The Crabian Heart
Parallel Universe Publications
TBR: December 2017/January 2018
Reviewed by Brian James Lewis
When Erik Hofstatter contacted me about reviewing his upcoming release The Crabian Heart, I said “Sure!” A few minutes later, I sat looking out my office window at the snow coming down and wondered just what the hell a Crabian Heart was. Well, have no fear good readers! I’ve got the scoop and I’m here to tell you about it!
There’s lots of coolness involved in the release of this novelette. For starters, Erik Hofstatter is a member of the HWA who has written many fine pieces for big names, so this is not a debut. In fact, this is a piece that is “really close to his heart.” The book is being put out by Parallel Universe and Karen Runge will be writing the foreword in this novelette of two great stories. Sounds good, right? Yes indeed! Definitely something for lovers of speculative fiction to put on their list to Santa.
The Crabian Heart is complex tale that seems deceptively simple at the beginning. We are plunged immediately into the lives of a boy named Ales and his mother, Irena. They are Syrian refugees being housed in a funky, derelict hotel while Dad is held in prison. The hotel is run by an old woman named Zsofia who is alternately comforting and horrifying to the young boy. She speaks to him when he is alone and screws with his head.
Then Ales meets Enola on the beach and falls for her like the proverbial ton of bricks. She becomes everything immediately. He can think of no one else and wants to be with her constantly. We’ve all been there, or will be. At the tender age of 13, this is Ales’ first time and when tossed together with the dislocation of being in a brand new country he doesn’t feel much a part of, it’s like being crushed in the claw of a giant crab.
While Irena deals with the crusty details of the real world, Ales tries to understand love. He wants to love and feel it, really feel it without holding anything back. Everyone tells him that his heart will hurt when it gets broken. He might even die from the pain. Better he have a Crabian heart that is impervious to pain. But if he goes that route, he will have to give up being human. What should he do? Have eternal love and no pain in another form forever, or live life as it comes and be hurt sometimes and delighted others?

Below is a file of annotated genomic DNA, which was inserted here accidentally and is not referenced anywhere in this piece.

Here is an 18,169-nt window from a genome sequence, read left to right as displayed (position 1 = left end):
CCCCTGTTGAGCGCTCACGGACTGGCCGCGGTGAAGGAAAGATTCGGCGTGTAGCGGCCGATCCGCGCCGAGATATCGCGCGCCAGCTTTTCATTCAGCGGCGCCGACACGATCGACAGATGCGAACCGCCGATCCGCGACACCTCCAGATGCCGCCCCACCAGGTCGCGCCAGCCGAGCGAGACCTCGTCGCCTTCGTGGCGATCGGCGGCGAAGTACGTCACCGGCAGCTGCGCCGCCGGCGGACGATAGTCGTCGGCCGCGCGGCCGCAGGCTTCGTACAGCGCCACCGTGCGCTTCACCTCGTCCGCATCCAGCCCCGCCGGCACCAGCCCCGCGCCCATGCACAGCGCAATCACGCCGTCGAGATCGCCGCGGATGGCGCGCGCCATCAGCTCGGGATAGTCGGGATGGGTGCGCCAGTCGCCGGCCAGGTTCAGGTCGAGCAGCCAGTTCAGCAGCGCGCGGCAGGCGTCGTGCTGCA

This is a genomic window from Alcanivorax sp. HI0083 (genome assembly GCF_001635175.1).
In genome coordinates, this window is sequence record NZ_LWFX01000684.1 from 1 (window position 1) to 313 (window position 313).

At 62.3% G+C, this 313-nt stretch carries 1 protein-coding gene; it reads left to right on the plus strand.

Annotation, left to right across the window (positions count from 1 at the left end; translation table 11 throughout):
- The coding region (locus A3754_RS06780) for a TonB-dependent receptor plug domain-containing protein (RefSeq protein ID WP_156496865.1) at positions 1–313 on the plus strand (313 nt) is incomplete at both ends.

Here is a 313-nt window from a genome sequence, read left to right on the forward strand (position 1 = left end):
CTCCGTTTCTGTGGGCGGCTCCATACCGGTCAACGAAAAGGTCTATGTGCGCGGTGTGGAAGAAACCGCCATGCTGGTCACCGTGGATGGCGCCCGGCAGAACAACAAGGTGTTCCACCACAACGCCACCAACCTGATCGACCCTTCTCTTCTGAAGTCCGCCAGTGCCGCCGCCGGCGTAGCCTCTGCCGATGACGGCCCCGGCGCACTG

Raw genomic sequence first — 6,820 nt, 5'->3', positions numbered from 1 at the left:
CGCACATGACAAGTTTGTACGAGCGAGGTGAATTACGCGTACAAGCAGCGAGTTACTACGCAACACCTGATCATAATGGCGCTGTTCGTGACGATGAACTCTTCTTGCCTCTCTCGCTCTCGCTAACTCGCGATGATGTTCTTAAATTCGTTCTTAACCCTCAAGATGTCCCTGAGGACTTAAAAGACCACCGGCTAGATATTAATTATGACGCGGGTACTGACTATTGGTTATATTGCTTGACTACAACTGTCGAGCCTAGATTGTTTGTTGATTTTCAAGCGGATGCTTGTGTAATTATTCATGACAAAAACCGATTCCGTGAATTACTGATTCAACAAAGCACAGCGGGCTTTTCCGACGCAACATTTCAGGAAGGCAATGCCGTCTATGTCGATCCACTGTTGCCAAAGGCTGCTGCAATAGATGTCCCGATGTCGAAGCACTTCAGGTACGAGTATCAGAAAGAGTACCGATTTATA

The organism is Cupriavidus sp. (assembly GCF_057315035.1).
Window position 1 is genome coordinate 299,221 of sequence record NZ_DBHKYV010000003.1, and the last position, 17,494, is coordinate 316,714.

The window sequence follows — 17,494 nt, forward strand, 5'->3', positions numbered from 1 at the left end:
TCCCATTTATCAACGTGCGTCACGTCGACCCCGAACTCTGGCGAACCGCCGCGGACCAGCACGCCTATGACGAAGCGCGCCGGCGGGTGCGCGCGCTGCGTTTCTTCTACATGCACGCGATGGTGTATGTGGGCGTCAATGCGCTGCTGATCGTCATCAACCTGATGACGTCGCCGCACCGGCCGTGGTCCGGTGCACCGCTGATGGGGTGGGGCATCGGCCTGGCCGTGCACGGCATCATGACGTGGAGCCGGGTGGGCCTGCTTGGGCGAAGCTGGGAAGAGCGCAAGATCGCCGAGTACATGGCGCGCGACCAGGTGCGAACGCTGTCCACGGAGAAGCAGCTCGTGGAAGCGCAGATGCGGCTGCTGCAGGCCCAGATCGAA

Fountain of Drowned Memories is a horrifying tale about an old man trapped in a room with a strange fountain that makes him feel better in little bursts. The rest of the time, it sucks his brain dry of intelligent thought. He is a volatile, babbling idiot who shouts at people trying to help him. Even when his own son comes to see him, the man who can’t remember things tries to throw him out. Is poor Lorcan suffering from mental illness and afraid of what is merely a sink in his room? Maybe, but as his son takes a seat beside him and the fountain gurgles, they both shiver.
I like this little collection a lot. Definitely a case of bigger not always being better. Hofstatter could have watered this down with more words, but that would have taken the impact out of the stories. I also like how he slips a lot of important messages into his work. For example “people are scared of what they don’t know…or understand,” says Enola, as she and Ales walk along the beach. Zsofia tells him that life is a gamble and his mother points out that the powers that be make the rules that govern us and we have to go where they tell us to. Ultimately, the decisions of what we do are ours, but I’d like to suggest that you try a copy of The Crabian Heart. That forward is going to be the icing on the cake!
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